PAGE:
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'We spent money on stupid things': Anglo American eyes era of ‘capital discipline’

Mark Cutifani, Chief Executive of Anglo American PLC, speaks on the first day of the Mining Indaba 2016 Conference on Feb. 8, 2016.

RODGER BOSCH/AFP/Getty Images

As he unveiled a staggering loss of $5.6-billion (U.S.) in his company's latest results, Anglo American PLC chief executive officer Mark Cutifani couldn't resist a few bitter potshots at the grandiose expansion dreams of the global mining industry.

"This industry has destroyed value again and again," he told his audience of investment analysts in a blunt and scathing commentary on Tuesday. "We spent money on stupid things."

Minutes earlier, Mr. Cutifani and his executives had been forced to defend Anglo American from questions about its latest credit downgrade. Embarrassingly, the company's credit rating was pushed into "junk" status in a new assessment by Moody's Investor Service Inc. this week, and the analysts wanted to know why.

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Huge losses, a credit rating in junk territory and a denunciation of the habits of its own industry: The barrage of bad news was a new low in the 99-year history of a business empire that was once the world's dominant mining company.

Mr. Cutifani is convinced he can turn around Anglo American by getting rid of two-thirds of its assets and exiting its less essential businesses in countries such as South Africa and Brazil, especially in the coal and iron ore sectors.

In his answers to the analysts on Tuesday, he insisted that Anglo is entering a new era of "capital discipline" with a focus on a core business of its most promising assets: diamonds, platinum and copper. This will include its De Beers diamond assets in Canada, primarily the Victor mine in Northern Ontario and the Gahcho Kué mine in the Northwest Territories. (The company made no mention of its money-losing Snap Lake diamond mine in the NWT.)

Anglo plans to sell $3-billion to $4-billion in assets this year as it aims to reduce its net debt below $10-billion by the end of the year, compared with $12.9-billion at the end of December. It will also scrap its dividend this year.

In the long term, Anglo aims to keep just 16 mining assets, down from 55 in 2014. These cuts are even deeper than it had announced in December when it introduced the plan.

"We are building a new Anglo American," Mr. Cutifani said. "We've got world-class assets … We've got the best assets in the industry. If our approach doesn't work, there's no industry."

His comments were an implicit critique of the Anglo American of the past. In its glory years in the 1980s, the conglomerate held more than 650 companies within its empire, dominating the South African economy and expanding globally.

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Founded in 1917 by South African industrialist Ernest Oppenheimer with capital from British and American financiers (explaining its name), Anglo grew rapidly on the back of its South African gold mines, then expanded into diamonds and platinum; it went global in 1961 by buying Hudson Bay Mining, the Canadian company. It added assets in steel-making, timber, Australian coal and South American copper and iron ore. In 1999, it moved its head office to London from Johannesburg to accelerate its globalization.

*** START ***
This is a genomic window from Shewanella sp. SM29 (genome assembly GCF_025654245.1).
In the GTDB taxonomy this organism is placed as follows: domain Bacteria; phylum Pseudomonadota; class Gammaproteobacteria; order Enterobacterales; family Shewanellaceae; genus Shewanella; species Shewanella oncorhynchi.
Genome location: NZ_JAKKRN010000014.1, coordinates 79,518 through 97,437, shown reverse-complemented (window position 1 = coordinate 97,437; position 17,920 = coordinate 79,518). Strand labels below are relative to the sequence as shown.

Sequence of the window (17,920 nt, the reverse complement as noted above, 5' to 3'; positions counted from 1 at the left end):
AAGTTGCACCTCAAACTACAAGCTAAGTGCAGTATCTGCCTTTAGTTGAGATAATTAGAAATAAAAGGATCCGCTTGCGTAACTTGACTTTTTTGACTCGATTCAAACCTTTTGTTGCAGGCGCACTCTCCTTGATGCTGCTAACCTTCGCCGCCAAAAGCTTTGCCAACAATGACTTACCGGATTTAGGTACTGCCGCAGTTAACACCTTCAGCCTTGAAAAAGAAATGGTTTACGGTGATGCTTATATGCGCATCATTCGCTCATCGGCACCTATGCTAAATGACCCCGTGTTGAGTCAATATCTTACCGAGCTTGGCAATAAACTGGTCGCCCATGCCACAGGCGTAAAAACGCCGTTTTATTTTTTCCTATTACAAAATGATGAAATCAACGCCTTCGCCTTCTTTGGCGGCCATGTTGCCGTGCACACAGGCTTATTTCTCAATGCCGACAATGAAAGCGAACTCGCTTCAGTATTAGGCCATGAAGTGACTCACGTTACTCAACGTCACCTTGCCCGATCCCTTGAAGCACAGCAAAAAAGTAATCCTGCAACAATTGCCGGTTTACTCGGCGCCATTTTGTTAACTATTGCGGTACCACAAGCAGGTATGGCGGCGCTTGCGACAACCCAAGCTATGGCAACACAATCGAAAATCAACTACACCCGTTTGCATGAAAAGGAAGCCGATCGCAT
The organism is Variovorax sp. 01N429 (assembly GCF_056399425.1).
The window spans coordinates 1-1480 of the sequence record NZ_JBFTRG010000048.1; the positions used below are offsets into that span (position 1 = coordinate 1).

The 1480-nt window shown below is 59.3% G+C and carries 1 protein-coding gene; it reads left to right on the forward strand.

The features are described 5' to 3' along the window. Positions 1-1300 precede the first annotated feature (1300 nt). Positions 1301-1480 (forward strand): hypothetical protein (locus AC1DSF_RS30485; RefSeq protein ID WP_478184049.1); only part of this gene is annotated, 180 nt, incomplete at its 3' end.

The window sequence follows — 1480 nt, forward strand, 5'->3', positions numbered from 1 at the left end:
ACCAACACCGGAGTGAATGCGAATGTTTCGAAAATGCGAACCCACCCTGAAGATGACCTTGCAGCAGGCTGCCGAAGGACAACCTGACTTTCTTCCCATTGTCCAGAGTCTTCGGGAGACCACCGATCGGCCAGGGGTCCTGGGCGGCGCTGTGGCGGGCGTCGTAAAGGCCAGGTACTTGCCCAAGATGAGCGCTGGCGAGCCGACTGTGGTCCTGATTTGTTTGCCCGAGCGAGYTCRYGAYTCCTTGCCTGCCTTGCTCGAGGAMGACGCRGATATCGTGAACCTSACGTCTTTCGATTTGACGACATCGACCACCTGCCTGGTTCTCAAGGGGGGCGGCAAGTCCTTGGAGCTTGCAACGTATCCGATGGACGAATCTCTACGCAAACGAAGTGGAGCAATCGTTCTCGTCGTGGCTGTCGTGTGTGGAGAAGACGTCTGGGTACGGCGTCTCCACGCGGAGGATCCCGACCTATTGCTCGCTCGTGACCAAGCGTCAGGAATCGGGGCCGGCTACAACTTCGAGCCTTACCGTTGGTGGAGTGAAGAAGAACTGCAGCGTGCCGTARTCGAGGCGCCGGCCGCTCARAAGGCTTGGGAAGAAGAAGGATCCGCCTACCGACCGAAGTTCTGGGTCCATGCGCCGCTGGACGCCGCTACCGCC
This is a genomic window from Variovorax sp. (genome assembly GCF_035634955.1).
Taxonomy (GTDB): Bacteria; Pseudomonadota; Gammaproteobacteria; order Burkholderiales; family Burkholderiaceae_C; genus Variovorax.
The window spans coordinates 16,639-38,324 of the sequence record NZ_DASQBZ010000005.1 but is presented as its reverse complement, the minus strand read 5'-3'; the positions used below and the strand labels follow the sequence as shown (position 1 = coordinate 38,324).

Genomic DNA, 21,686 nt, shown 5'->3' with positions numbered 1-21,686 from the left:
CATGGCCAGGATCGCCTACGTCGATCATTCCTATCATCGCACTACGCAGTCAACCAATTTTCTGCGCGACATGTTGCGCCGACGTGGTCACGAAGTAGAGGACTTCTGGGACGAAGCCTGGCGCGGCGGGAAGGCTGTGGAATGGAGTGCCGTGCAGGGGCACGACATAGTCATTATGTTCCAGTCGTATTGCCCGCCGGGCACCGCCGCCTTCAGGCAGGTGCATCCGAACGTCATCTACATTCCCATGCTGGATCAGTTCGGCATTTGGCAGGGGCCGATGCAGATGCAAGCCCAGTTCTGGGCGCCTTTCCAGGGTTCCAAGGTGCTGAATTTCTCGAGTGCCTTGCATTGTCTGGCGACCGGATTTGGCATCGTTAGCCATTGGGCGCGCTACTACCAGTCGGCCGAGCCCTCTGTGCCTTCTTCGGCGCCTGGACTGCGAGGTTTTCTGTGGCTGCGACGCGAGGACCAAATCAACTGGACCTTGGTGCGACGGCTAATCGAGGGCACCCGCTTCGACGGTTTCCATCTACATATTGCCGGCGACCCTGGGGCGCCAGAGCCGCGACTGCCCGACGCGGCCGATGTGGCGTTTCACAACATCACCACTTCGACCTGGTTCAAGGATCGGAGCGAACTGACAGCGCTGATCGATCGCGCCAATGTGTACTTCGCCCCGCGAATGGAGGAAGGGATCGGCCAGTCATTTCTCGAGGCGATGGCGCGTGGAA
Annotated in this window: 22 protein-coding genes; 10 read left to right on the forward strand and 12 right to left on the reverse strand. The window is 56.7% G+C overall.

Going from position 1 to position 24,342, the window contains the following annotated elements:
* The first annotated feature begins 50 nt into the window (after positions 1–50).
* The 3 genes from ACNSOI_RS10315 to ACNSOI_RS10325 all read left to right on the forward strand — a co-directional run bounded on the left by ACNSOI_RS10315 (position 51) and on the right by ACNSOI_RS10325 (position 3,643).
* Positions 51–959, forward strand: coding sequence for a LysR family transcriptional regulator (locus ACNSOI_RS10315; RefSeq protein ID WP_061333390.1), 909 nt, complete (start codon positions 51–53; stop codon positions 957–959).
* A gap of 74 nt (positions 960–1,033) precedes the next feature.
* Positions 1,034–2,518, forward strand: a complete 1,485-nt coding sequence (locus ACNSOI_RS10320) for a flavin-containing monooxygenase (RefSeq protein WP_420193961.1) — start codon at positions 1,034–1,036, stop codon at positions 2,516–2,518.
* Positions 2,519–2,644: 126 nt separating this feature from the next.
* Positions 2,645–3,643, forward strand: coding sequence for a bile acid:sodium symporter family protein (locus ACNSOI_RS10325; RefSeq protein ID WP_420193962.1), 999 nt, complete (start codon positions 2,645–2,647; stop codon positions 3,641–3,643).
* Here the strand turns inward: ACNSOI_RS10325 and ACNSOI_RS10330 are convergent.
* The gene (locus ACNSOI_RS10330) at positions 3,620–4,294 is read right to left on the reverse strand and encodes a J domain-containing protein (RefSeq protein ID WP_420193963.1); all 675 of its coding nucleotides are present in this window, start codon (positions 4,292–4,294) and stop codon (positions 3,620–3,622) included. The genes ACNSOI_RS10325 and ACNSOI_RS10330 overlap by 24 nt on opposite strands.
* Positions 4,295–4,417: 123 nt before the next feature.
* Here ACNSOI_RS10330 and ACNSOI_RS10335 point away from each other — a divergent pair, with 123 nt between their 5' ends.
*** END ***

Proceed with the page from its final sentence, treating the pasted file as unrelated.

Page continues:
But as the commodities boom began to decline, Anglo spent too much and failed to control costs. Its losses have been worse than its rivals in the Big Five mining giants, and it ended up as the smallest of the five. In 2015, according to the results released on Tuesday, the company was badly hurt by slumping commodity prices, pushing its losses to record highs.

One of its costliest ventures in recent years has been the Minas Rio iron ore mine in Brazil. The company spent $5.1-billion to acquire the mine and a further $9-billion to develop it. Now it admits it will consider "options" for the mine, including a possible sale, within the next several years.

South Africa will suffer some of the worst collateral damage as Anglo drastically cuts its money-losing assets. The company plans to get rid of many of its mines in South Africa's platinum, coal and iron ore sectors, where labour relations are poor and electricity shortages have been burdensome.

Africa's biggest iron ore mine, Kumba Iron Ore in South Africa, is one of the mines that is due to be sold or spun off. Kumba employs more than 11,000 workers and contractors, but it has already announced a restructuring that could eliminate a third of those jobs.

In total, Anglo plans to cut its work force to about 50,000 from its current level of 128,000. Most of these reductions will be a result of selling or spinning off its assets, but about 10,000 of the job cuts will be a result of restructuring and efficiencies, Mr. Cutifani said.

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Many of those 10,000 job losses are likely to be in South Africa, inflicting further damage to the the country's battered economy.

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